In-Line vs. Off-Line — Cross the Finish Line
This ability to produce unusual formats is becoming more and more important as clients look for unique pieces to catch their customers’ attention. “The goal is to get the consumer to pick up your piece of mail and open it. If you can make it memorable, interactive and exciting, then they are more likely to pick it up,” Humphrey adds.
In-line finishing lends itself to higher levels of imaging, as well, suggests Humphrey. However, he says that in-line is still costly to set up compared to off-line finishing. “However, while costly to set up and run, printers tend to make their money back because off the high speeds at which in-line is able to run.”
You really end up breaking even, he notes. “And, at some point, it does become more economical to run it in-line versus off-line. That isn’t for a 20,000-piece job; it’s got to be near one million pieces. But, then again, certain formats can only be run in-line.”
Also at issue with in-line finishing are labor issues, according to the Quebecor World executive. “In-line is an acquired skill. The level of competency required is probably higher than with an off-line system. “With in-line there is a predictability issue on how much you may produce on a daily basis. And because of the complexity and speeds that we are running, there is an opportunity for higher waste,” he states.While in-line finishing is geared toward more higher runs, off-line can offer more flexibility and versatility. “There is definitely a versatility that you get when you are running off-line,” says Pat Allen, bindery manager at Progress Printing in Lynchburg, VA. This $50 million printing operation has opted to remain off-line, although they have at times considered adding an in-line finishing system to their bindery mix.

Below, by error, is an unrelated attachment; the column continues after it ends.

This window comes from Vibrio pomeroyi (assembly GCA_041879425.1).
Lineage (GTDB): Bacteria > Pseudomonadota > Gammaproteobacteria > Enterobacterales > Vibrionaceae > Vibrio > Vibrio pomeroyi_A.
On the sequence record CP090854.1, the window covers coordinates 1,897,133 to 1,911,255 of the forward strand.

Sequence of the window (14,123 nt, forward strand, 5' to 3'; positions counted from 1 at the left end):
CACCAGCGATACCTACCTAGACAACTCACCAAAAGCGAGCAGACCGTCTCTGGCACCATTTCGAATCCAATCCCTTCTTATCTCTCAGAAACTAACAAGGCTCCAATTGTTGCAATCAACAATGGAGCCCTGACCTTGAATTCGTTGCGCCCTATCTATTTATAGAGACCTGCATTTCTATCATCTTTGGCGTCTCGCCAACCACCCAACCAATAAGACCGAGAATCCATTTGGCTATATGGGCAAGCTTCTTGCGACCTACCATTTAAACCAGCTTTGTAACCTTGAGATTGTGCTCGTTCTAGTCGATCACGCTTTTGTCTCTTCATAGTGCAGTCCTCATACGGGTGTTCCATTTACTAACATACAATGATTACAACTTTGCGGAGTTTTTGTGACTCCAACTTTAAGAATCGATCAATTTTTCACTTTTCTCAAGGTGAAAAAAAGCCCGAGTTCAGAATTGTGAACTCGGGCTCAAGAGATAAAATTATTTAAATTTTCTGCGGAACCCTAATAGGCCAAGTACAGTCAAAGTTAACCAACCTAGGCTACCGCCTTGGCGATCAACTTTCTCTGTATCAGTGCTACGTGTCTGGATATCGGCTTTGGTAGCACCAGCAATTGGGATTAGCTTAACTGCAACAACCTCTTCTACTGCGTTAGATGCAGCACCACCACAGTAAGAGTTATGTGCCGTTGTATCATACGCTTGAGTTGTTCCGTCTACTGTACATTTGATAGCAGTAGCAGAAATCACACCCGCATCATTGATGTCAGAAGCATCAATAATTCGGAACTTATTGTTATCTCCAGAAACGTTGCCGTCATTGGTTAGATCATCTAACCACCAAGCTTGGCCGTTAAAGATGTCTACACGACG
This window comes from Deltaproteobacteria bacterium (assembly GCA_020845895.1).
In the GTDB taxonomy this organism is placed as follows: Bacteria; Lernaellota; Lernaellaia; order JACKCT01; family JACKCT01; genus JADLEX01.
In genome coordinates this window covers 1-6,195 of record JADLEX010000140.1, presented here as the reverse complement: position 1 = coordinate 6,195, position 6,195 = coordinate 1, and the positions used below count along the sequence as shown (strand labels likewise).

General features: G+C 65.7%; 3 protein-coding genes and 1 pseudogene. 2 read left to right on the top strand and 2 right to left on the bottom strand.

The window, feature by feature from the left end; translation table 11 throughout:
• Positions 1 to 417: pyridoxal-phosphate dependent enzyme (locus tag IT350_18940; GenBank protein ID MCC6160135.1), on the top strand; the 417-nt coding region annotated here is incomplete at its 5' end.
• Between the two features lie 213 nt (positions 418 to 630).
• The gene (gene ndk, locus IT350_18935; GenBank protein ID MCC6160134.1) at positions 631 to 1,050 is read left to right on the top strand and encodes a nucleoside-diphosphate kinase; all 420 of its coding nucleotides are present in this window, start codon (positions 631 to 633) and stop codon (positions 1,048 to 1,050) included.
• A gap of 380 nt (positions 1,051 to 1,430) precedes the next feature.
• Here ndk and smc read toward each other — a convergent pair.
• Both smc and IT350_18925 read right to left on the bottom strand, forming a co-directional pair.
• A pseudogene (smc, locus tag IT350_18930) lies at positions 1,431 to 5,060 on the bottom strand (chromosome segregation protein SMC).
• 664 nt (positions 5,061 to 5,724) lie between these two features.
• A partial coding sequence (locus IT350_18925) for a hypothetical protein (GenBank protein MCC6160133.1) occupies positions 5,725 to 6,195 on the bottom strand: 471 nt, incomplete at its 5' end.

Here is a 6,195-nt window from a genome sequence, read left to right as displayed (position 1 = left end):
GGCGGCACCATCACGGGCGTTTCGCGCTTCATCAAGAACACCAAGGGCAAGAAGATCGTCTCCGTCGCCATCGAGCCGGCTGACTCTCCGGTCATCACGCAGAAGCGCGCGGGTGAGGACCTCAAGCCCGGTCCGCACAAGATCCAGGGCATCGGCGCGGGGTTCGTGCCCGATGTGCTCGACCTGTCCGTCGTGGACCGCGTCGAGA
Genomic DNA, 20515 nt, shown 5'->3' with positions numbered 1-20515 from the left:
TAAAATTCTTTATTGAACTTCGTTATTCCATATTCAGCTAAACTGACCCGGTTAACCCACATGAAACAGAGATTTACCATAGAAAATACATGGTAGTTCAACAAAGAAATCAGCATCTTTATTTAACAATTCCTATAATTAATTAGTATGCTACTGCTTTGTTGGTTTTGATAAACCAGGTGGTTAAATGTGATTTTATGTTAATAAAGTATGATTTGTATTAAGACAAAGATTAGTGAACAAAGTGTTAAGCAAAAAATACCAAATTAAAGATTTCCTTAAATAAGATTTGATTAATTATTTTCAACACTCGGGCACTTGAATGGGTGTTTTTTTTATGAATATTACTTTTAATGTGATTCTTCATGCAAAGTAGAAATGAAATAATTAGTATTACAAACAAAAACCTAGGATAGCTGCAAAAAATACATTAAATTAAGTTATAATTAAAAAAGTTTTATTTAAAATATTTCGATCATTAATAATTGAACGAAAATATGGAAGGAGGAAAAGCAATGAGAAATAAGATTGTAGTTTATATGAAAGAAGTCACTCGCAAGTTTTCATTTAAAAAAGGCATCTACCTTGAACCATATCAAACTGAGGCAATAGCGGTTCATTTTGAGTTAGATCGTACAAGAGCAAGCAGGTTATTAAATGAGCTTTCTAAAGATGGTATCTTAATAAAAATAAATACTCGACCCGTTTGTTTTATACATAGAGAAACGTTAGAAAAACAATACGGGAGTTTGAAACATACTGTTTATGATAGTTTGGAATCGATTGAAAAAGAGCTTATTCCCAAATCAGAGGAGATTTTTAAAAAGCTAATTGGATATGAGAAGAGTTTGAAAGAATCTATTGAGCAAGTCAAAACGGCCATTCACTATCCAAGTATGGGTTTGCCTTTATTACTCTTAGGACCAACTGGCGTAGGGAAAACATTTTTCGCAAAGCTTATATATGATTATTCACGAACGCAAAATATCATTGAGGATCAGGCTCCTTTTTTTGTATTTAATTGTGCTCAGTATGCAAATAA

“I’ve seen in-line systems that have sat idle for weeks. With off-line, you have much more options,” he feels. “You can change size formats from 120-page to eight-page books.”